I like him and this interview, like the collapse of the financial system, was only a matter of time coming …

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Writer’s Interviews – Jason Michel chats to Mr Glamour, Richard Godwin

Long-time followers of this here quality magazine for the finer afficinado of PULP will know the name Richard Godwin & know that his writing holds a special place in PMM’sblack little heart. So, when Richard told me that he was releasing yet another dangerous little gem, I offered him an interview & a chance to say his piece …

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Writers Interview: Julia Madeleine by Paul D. Brazill

On the west side of Toronto there’s a little town of about 600,000 called Mississauga. That’s where Julia Madeleine lives and works and writes nasty little tales of mayhem and suspense.  She’s also a tattoo artist and runs a shop with her husband. You can check out her artwork at www.malefictattoos.com

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Talking Smitty! – P D Brazill talks to B R Stateham

B.R. writes like a shadowy back alley. He nails his words to the page with a sledgehammer.
& as for Smitty, well, Smitty damn well smoulders in his stories. Dark eyes & an even darker heart. If your stairs creak at night just hope it ain’t Smitty.

P D B recently chewed the literary fat with him.

PDB: Your character Smitty has really captured people’s dark imagination. How did he come about?

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Apostles and Ponies : An Interview with Richard Godwin

With Jason Michel

For those of you who have been long time Pulp Metal & online crime/horror addicts, Richard Godwin will need absolutely no introduction. His short stories are filled with suspense, humour, grotesque violence &a superlative sense of eloquence. His series for PMM, Pony Trip & his Mustard Man one-offs, have drawn praise from all quarters.

& now he’s written a novel.

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Writer’s Interview: Allan Guthrie by Paul D Brazill

 Allan Guthrie’s  novel SLAMMER is one of my favourite books and he’s recently released a couple of cracking eBooks too.

Allan was decent enough to answer some of my daft questions recently so ‘Hey Ho, Lets Go!’ 

PDB: Congratulations on Bye Bye Baby getting into the Kindle Crime Top Ten and Killing Mum getting into the Kindle Thriller Top Twenty. Is this the end of ‘proper’ books for you?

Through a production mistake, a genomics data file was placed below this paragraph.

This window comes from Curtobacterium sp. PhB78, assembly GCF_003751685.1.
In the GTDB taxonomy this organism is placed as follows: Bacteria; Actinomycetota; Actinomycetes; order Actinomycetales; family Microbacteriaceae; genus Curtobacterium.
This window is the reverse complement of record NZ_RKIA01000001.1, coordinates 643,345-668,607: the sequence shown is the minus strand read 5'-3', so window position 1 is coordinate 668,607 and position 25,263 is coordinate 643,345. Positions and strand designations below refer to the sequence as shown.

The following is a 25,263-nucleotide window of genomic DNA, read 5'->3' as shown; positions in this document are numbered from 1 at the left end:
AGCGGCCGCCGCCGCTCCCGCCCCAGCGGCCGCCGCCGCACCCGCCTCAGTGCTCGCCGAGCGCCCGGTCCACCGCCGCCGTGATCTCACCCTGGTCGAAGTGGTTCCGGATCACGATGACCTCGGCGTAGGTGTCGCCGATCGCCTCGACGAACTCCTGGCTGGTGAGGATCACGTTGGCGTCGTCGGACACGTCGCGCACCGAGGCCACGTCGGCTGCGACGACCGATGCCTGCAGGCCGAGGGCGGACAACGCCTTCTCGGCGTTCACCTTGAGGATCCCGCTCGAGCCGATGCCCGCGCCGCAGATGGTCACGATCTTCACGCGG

AG: Thanks! Ebooks represent a terrific opportunity for us ‘mid-list’ writers, no question. But I think it’s a mistake to look at it as an either/or proposition. I’d like to be greedy and have both! I’ve been lucky enough to have managed that with both the books you’ve mentioned, KILLING MUM having come out in paperback in June ’09, and BYE BYE BABY due out in 2013.

PDB: Bye Bye Baby is an adaptation of a short story of the same name. How did that work out?

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The Complete History Of The Return Of The Living Dead – Interview/Review

Jason Michel talks to Author & Designer – Gary Smart

We, at PMM, love our zombies, those macabrely amusing shuffling undead hordes in shopping malls & behind the tills of supermarkets.

& it seems that Gary Smart & his co-producer, Christian Sellers do too. In fact, they’ve written a book about one of the most famous series of Z-films of all time!

I was lucky enough to have the opportunity to ask Gary some questions ….

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“I don’t want to eat it” – An interview with Lynn Alexander

Lynn Alexander

by Jason Michel

Lynn Alexander is an indomitable force in the Underground Literature Scene. She is described by the Literary Underground Wiki as “an American writer, artist, poet, and independent producer of publications and web content” but she is so much more than this. She is a defiantly independent individual who, amazingly in this day & age of apathy, actually retains a spark of the Radical Press. She produces one of the best fiction & poetry ‘zines out there – the mighty FULL OF CROW , which was an inspiration for the ‘zine that you’re reading now, as well as being a regular contributor to the non-fiction political opinion ‘zine ON THE WING.

Ladies & gents, a bit of respect. Please.

Come & caw with us!

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Jodi MacArthur talks to Melanie Browne

Melanie Browne

There is a gypsy goddess from the dark side of the moon living in Texas under the guise of Melanie Browne. I had the distinct pleasure of interviewing her for Pulp Metal Magazine.  She is well known for her strong, quirky flash and abstract poetry, what you don’t know is she is a former sculptor, art teacher, and most recently chooses to express herself through dance. She is editor and creator of the nostalgic and bizarre The Literary Burlesque , and has authored a poetry book called Heaven Is a Giant Pawn Shop. Links to her works are provided below.